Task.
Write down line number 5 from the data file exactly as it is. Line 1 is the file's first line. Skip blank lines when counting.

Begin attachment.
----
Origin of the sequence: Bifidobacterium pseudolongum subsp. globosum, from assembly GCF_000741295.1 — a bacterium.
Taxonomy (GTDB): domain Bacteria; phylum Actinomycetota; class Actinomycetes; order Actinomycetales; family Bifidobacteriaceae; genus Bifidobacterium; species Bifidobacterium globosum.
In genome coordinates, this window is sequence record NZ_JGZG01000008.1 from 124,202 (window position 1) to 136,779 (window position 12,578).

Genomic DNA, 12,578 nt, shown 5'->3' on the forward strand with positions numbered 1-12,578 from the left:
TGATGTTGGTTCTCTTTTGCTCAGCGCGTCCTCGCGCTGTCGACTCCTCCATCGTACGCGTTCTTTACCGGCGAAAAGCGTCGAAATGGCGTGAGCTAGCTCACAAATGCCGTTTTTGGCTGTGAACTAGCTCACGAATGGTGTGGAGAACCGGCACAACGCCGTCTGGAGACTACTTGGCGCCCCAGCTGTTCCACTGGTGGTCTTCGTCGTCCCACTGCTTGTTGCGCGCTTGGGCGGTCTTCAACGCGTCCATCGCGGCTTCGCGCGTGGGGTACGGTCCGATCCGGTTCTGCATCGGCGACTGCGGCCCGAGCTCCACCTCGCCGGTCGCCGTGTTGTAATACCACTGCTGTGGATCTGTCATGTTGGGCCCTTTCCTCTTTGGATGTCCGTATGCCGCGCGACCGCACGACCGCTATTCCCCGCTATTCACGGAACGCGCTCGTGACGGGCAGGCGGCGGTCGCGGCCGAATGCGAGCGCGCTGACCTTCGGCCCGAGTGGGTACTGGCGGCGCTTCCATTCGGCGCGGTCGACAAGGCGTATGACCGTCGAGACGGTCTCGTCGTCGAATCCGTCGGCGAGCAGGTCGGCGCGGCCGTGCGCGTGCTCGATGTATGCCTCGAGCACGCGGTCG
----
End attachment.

TGATGTTGGTTCTCTTTTGCTCAGCGCGTCCTCGCGCTGTCGACTCCTCCATCGTACGCGTTCTTTACCGGCGAAAAGCGTCGAAATGGCGTGAGCTAGCTCACAAATGCCGTTTTTGGCTGTGAACTAGCTCACGAATGGTGTGGAGAACCGGCACAACGCCGTCTGGAGACTACTTGGCGCCCCAGCTGTTCCACTGGTGGTCTTCGTCGTCCCACTGCTTGTTGCGCGCTTGGGCGGTCTTCAACGCGTCCATCGCGGCTTCGCGCGTGGGGTACGGTCCGATCCGGTTCTGCATCGGCGACTGCGGCCCGAGCTCCACCTCGCCGGTCGCCGTGTTGTAATACCACTGCTGTGGATCTGTCATGTTGGGCCCTTTCCTCTTTGGATGTCCGTATGCCGCGCGACCGCACGACCGCTATTCCCCGCTATTCACGGAACGCGCTCGTGACGGGCAGGCGGCGGTCGCGGCCGAATGCGAGCGCGCTGACCTTCGGCCCGAGTGGGTACTGGCGGCGCTTCCATTCGGCGCGGTCGACAAGGCGTATGACCGTCGAGACGGTCTCGTCGTCGAATCCGTCGGCGAGCAGGTCGGCGCGGCCGTGCGCGTGCTCGATGTATGCCTCGAGCACGCGGTCG